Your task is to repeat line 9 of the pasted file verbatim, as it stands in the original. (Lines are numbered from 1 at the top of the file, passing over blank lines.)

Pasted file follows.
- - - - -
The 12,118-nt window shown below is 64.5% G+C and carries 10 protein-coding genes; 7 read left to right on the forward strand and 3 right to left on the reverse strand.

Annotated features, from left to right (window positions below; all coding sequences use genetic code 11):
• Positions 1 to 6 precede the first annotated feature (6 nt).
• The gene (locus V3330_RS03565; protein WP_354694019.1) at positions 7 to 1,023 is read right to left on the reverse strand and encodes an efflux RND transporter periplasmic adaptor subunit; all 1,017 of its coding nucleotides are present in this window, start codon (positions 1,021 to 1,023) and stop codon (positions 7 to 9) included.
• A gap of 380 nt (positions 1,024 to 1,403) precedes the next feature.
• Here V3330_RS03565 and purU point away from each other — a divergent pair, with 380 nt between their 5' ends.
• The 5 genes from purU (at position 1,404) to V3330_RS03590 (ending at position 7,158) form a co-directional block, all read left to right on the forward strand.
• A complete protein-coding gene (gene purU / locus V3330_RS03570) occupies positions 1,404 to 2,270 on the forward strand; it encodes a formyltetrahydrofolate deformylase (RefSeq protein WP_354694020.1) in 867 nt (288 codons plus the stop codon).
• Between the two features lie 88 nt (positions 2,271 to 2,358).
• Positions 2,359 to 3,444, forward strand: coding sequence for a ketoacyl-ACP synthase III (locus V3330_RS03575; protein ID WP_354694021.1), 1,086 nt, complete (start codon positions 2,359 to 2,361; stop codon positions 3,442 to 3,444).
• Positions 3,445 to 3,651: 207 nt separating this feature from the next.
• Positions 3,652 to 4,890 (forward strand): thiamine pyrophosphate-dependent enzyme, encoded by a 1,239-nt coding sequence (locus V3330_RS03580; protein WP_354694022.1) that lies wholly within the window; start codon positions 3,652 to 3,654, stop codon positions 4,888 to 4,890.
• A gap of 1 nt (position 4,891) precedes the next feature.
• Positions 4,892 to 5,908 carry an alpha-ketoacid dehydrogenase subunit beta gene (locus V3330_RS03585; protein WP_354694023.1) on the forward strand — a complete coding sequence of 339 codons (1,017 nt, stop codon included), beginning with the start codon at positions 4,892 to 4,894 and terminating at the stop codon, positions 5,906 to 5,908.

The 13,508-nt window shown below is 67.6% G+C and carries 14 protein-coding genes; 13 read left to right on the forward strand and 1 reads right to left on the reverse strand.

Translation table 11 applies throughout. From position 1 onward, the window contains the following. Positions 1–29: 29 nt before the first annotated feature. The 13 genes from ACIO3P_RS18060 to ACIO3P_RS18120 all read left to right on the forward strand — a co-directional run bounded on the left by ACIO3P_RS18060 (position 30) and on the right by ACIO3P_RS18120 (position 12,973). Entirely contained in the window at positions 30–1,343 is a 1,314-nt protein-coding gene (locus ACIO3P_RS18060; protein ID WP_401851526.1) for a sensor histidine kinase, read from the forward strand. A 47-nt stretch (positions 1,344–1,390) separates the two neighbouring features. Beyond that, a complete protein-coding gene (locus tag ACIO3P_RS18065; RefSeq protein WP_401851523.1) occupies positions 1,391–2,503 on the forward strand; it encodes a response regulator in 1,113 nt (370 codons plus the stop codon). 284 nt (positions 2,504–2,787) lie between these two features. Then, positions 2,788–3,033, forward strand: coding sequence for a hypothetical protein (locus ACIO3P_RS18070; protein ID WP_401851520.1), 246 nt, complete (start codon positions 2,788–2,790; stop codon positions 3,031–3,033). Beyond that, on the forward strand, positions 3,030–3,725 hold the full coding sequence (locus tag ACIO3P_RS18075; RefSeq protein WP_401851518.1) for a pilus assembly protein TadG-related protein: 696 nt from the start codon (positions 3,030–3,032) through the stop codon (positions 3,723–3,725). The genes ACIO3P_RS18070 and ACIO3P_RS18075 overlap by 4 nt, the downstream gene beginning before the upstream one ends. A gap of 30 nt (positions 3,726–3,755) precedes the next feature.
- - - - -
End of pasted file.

• Between the two features lie 88 nt (positions 2,271 to 2,358).